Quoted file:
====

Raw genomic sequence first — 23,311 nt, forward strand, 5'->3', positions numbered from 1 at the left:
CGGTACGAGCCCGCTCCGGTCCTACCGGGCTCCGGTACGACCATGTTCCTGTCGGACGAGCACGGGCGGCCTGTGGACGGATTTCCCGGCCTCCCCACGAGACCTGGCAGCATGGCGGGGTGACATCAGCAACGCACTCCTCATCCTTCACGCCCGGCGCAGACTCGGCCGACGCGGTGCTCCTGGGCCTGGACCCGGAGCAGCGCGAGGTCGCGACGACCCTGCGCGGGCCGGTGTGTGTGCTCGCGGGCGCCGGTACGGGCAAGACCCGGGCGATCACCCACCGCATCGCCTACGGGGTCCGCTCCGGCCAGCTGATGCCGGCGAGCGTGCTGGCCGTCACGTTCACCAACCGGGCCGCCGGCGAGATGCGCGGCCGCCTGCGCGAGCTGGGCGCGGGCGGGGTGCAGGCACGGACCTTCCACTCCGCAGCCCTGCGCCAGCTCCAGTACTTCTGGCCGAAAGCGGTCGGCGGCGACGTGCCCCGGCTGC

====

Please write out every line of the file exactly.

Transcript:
Raw genomic sequence first — 23,311 nt, forward strand, 5'->3', positions numbered from 1 at the left:
CGGTACGAGCCCGCTCCGGTCCTACCGGGCTCCGGTACGACCATGTTCCTGTCGGACGAGCACGGGCGGCCTGTGGACGGATTTCCCGGCCTCCCCACGAGACCTGGCAGCATGGCGGGGTGACATCAGCAACGCACTCCTCATCCTTCACGCCCGGCGCAGACTCGGCCGACGCGGTGCTCCTGGGCCTGGACCCGGAGCAGCGCGAGGTCGCGACGACCCTGCGCGGGCCGGTGTGTGTGCTCGCGGGCGCCGGTACGGGCAAGACCCGGGCGATCACCCACCGCATCGCCTACGGGGTCCGCTCCGGCCAGCTGATGCCGGCGAGCGTGCTGGCCGTCACGTTCACCAACCGGGCCGCCGGCGAGATGCGCGGCCGCCTGCGCGAGCTGGGCGCGGGCGGGGTGCAGGCACGGACCTTCCACTCCGCAGCCCTGCGCCAGCTCCAGTACTTCTGGCCGAAAGCGGTCGGCGGCGACGTGCCCCGGCTGC